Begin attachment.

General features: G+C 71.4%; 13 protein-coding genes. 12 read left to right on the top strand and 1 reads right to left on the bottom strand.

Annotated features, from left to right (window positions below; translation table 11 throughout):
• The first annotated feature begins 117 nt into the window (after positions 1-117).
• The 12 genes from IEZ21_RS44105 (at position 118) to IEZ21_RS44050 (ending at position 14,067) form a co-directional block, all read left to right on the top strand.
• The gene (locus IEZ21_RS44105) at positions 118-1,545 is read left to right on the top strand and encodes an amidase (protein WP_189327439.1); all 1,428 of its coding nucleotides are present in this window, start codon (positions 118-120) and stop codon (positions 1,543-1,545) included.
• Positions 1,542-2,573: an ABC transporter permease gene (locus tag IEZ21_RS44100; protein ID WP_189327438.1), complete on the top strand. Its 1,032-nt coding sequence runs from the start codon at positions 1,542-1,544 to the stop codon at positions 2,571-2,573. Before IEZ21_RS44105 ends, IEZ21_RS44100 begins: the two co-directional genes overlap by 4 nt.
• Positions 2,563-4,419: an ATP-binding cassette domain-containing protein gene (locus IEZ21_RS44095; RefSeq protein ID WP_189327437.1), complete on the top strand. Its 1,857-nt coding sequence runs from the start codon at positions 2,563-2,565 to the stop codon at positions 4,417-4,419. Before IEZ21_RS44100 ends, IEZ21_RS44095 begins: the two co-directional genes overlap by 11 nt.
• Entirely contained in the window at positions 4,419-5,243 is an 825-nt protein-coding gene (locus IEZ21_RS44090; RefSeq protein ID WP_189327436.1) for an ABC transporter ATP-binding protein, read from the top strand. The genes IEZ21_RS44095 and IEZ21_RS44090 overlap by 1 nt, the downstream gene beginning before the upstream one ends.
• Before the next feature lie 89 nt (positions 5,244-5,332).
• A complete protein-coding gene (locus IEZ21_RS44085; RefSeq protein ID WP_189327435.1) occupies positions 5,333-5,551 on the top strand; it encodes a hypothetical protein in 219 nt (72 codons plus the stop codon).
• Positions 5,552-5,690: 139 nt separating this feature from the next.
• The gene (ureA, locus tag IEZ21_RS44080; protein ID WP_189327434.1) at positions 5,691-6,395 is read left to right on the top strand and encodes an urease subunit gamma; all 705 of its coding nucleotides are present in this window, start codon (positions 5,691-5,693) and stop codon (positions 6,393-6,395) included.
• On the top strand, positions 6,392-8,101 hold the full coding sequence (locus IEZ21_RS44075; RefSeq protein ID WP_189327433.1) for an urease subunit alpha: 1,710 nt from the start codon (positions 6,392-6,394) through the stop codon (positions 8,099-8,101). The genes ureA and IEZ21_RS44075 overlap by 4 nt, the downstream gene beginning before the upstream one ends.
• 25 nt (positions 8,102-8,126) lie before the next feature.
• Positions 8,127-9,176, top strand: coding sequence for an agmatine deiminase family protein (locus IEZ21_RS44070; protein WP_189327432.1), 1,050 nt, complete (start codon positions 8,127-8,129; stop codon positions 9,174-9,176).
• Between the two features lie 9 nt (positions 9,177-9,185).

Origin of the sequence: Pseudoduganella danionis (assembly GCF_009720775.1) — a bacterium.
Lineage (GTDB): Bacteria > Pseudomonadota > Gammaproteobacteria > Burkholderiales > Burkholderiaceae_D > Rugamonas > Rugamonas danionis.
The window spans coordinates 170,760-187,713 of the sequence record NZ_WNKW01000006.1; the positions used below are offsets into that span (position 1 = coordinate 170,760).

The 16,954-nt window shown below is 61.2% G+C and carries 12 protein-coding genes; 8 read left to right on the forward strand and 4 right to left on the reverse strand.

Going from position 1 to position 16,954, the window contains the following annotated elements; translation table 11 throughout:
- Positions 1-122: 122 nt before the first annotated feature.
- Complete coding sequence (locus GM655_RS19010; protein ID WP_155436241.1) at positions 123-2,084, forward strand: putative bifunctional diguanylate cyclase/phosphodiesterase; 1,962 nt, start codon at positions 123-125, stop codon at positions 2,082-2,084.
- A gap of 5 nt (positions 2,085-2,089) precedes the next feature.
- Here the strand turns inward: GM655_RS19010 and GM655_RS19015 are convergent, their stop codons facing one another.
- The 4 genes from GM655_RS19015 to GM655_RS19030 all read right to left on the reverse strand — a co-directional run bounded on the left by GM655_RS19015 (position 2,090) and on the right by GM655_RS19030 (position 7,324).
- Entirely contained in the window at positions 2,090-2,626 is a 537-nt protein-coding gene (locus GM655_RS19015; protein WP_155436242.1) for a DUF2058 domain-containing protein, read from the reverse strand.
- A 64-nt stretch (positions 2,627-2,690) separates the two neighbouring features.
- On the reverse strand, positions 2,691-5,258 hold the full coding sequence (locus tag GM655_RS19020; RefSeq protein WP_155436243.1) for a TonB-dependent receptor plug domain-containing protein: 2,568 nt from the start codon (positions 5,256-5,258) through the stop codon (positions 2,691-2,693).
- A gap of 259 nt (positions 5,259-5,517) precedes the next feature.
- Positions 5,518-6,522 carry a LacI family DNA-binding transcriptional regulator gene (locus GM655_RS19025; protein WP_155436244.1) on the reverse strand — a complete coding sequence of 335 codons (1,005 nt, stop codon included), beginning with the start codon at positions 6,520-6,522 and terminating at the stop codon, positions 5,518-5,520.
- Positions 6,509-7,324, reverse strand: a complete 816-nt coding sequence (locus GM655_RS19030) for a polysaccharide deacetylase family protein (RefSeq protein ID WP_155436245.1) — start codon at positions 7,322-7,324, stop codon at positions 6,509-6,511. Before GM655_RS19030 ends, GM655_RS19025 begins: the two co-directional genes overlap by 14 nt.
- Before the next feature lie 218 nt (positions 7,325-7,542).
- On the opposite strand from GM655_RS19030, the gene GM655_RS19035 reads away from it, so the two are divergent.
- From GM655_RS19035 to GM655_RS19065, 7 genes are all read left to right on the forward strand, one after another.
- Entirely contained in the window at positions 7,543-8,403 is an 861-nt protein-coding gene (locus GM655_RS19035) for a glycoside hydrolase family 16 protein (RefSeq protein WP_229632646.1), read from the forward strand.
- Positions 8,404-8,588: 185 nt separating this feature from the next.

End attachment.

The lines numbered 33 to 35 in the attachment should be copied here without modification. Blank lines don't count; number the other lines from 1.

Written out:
- Before the next feature lie 218 nt (positions 7,325-7,542).
- On the opposite strand from GM655_RS19030, the gene GM655_RS19035 reads away from it, so the two are divergent.
- From GM655_RS19035 to GM655_RS19065, 7 genes are all read left to right on the forward strand, one after another.